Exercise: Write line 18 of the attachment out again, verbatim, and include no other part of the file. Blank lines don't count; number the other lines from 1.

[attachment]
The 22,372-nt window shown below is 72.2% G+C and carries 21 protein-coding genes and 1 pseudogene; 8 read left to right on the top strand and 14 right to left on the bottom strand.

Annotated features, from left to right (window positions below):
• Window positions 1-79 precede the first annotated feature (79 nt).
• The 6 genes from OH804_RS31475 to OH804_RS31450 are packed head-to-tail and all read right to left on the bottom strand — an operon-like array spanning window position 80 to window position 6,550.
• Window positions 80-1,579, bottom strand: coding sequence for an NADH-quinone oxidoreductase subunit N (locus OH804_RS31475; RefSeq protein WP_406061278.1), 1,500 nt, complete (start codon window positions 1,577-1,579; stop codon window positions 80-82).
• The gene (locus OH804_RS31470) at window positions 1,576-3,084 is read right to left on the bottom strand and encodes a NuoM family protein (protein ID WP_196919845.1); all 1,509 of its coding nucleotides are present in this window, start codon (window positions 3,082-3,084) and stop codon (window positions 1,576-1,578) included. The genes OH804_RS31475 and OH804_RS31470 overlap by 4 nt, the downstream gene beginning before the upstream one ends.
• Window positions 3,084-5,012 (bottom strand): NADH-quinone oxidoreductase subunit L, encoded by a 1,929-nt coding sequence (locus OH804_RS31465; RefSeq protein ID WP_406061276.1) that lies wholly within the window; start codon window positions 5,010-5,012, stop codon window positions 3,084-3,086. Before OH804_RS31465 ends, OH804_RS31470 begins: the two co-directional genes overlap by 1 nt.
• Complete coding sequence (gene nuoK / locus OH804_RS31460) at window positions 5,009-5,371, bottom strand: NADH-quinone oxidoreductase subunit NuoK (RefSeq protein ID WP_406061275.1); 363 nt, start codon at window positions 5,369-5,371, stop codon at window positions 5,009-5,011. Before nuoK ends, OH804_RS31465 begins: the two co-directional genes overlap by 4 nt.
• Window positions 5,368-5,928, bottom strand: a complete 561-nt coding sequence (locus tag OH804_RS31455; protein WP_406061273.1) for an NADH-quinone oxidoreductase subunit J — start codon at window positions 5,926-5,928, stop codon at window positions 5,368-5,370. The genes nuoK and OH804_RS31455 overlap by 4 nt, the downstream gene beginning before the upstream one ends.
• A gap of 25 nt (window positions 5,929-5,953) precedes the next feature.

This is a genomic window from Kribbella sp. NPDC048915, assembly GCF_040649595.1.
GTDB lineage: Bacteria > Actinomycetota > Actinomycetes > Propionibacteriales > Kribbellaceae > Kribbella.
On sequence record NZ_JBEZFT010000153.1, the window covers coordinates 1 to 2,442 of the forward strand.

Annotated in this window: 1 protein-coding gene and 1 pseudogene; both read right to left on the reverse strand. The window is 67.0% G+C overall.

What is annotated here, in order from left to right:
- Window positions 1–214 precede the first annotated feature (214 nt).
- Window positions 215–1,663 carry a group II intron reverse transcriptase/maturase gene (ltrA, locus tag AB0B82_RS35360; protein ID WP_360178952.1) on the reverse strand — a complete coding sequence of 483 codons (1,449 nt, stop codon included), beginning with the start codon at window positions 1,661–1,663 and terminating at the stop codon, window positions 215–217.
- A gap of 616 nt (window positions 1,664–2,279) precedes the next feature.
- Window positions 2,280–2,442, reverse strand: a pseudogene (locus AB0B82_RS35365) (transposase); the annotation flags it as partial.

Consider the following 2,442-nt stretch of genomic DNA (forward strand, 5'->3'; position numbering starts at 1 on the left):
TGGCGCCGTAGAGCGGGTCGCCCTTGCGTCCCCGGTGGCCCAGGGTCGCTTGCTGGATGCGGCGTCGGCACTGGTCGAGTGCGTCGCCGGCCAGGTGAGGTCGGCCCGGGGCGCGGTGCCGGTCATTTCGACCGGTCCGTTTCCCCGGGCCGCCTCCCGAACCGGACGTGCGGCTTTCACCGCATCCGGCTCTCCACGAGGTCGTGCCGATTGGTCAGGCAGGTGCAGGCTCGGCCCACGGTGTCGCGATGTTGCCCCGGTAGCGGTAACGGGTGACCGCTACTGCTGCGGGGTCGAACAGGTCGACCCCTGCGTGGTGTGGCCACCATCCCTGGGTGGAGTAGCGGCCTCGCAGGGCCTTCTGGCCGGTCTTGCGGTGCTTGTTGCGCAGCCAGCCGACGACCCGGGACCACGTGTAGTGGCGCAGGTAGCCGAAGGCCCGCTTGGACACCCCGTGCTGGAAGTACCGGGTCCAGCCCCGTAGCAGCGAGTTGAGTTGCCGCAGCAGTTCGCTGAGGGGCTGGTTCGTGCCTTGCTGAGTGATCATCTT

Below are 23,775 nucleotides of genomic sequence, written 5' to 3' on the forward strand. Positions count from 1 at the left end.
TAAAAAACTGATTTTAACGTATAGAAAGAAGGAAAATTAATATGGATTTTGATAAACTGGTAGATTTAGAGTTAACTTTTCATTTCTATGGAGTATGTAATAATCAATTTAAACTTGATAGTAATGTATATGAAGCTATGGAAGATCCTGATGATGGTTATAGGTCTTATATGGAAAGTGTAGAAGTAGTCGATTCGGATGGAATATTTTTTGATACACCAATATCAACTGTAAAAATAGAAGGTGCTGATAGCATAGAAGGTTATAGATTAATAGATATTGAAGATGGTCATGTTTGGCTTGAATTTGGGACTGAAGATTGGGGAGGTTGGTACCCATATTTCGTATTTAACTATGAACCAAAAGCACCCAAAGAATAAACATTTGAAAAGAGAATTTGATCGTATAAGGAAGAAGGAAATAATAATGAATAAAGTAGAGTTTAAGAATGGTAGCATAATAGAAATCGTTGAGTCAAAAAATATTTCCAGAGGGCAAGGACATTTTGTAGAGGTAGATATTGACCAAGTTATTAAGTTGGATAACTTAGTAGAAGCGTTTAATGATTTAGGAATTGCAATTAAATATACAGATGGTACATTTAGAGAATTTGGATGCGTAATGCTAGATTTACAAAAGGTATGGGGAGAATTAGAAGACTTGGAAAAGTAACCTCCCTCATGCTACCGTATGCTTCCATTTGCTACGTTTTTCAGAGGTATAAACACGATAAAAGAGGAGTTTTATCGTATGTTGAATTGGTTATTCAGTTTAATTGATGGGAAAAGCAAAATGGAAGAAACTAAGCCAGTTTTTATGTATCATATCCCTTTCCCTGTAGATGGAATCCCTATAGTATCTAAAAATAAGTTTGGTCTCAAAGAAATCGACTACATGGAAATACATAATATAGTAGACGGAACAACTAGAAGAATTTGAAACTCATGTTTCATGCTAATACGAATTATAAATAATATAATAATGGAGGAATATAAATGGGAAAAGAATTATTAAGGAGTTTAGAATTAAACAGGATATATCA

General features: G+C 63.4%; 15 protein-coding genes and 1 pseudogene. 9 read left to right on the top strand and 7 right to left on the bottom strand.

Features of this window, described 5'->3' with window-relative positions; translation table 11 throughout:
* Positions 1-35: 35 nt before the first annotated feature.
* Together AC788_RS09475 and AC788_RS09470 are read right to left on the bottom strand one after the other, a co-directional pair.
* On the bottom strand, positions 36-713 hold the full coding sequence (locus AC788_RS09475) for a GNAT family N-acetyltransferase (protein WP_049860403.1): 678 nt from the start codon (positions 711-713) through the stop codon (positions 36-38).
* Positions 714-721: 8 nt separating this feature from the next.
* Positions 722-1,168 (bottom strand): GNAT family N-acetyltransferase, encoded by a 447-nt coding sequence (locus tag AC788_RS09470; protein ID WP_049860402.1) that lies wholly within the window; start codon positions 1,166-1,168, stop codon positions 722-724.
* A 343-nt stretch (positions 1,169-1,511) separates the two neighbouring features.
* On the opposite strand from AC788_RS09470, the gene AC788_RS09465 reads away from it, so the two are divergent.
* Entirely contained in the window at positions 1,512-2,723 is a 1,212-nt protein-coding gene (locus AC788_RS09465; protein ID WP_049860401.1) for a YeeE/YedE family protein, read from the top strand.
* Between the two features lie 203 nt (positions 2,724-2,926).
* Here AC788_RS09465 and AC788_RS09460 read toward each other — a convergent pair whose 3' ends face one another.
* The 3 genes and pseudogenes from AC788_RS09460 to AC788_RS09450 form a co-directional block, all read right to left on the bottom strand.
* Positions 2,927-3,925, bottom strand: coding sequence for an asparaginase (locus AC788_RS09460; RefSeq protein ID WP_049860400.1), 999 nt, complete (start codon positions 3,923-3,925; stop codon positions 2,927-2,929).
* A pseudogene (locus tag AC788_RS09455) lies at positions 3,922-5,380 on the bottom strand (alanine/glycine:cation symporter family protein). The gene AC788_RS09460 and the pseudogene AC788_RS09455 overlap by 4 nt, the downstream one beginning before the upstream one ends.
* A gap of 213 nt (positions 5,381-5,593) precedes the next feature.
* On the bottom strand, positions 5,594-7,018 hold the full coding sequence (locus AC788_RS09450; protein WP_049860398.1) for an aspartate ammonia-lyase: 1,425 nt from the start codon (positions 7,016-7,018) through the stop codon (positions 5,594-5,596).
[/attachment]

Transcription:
- A gap of 616 nt (window positions 1,664–2,279) precedes the next feature.